Nexium, also known as esomeprazole magnesium, is designed to treat gastroesophageal reflux disease (GERD), conditions which cause peptic ulcers like Zollinger-Ellison syndrome, gastric ulcers related to NSAID use, and H. pylori infections.
Chemical structure of Nexium (esomeprazole magnesium)
Nexium Coupon (Discount Card)
Present the following information to your pharmacist to get your discount on Nexium.
When you enter your information on the manufacturer’s website, you can sign up to receive special offers and printable coupons for Nexium. You can also sign up for a savings card and get Nexium for $15 a month or $30 for a 90-day supply. Certain restrictions apply, and the offer expires on 12/31/2018.
Nexium is part of a class of drugs called PPIs or proton pump inhibitors. Ideal candidates for the drug may be as young as one month old and suitable for children and adults. The medication is designed to help treat and reduce symptoms related to stomach and esophagus issues like acid reflux as well as specific bacterial infections like Zollinger-Ellison syndrome.
By healing damage to the stomach and esophagus, Nexium may be an effective medication for preventing ulcers or esophageal cancer.
Dosage and Strength Options
Nexium is available as a delayed-release capsule or as a delayed-release oral suspension (liquid). The capsules are available as 20 mg or 40 mg while the oral suspension strengths are 2.5 mg, 5 mg, 10 mg, 20 mg or 40 mg.
Delayed-release capsules can be swallowed whole or opened to mix with applesauce; contents of the capsule can also go into a nasogastric tube.
Delayed-release oral suspension may be added to a nasogastric or gastric tube or mixed with water.
For infants from one month to less than a year old a recommended dose is either 2.5, 5, or 10 mg once a day and based on weight. Infants may take Nexium for up to six weeks if treating GERD.
Children from one to 11 years of age may take 10 or 20 mg once a day for up to eight weeks and children 12 to 17 years old may take 20 or 40 mg once a day for up to eight weeks.
The recommended daily dose for adults with GERD may take a once-a-day dose of 20 to 40 mg for four to eight weeks.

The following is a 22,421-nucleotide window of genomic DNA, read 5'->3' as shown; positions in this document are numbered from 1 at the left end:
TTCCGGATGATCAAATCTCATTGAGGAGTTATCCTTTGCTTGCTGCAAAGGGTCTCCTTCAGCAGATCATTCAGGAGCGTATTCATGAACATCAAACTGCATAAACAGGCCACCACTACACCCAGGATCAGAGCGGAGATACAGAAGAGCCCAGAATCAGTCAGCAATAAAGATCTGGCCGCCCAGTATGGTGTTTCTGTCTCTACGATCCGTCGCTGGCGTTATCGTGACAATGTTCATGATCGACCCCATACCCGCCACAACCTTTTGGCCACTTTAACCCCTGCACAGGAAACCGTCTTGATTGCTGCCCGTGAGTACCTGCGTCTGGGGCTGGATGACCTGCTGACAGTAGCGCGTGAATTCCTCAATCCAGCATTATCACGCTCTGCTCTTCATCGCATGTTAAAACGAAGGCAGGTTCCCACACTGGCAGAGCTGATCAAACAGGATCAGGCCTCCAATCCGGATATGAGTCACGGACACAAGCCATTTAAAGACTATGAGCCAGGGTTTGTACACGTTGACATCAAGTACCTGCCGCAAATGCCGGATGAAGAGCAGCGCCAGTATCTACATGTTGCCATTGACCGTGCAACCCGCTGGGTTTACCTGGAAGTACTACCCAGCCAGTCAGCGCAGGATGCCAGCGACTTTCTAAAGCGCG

Adults treating an NSAID-related ulcer can take 20 to 40 mg once a day for up to six months and 40 mg twice a day when treating a pathological hypersecretory condition (like Zollinger-Ellison Syndrome). Adults may incorporate Nexium into their treatment plan for H. pylori and take 40 mg, once a day for ten days.
It’s important to keep in mind that the side effects of taking Nexium may vary among individuals, and you should always talk with your doctor about all possible side effects before taking the drug. Here are some of the most common (over one percent incidence rate) side effects in adults:
Children, between the ages of 1 and 17 also experienced the same common side effects including drowsiness. The most common adverse effects in infants included irritability and vomiting when taking Nexium.
Before you take Nexium, tell your doctor about any medications, OTC products or herbal supplements you are taking. Some products or medications to avoid when taking Nexium include, but are not limited to:
Anyone who takes any of the following medications (listed above) should avoid taking Nexium unless your doctor says it’s safe to mix the drugs. Women who are nursing or pregnant should avoid taking Nexium, as should anyone who is allergic to PPIs.
Talk with your doctor about your health history, especially if you have a history of liver disease or lupus.
If you’re using mixing Nexium with food or as an oral suspension, don’t save the mixture for later; it must be consumed right away for best results. Store your medication between 68°F to 77°F (20°C to 25°C) and avoid excess heat or moisture.
For expiration information, talk with your doctor or pharmacist and keep in mind that as soon as you open your medication packaging, Nexium may become less effective.
While there are generic versions of Nexium available, it’s important to talk with your doctor to make sure the generic versions will work as well as Nexium.
The following drugs are similar to Nexium, are also PPIs, and may treat some of the same symptoms: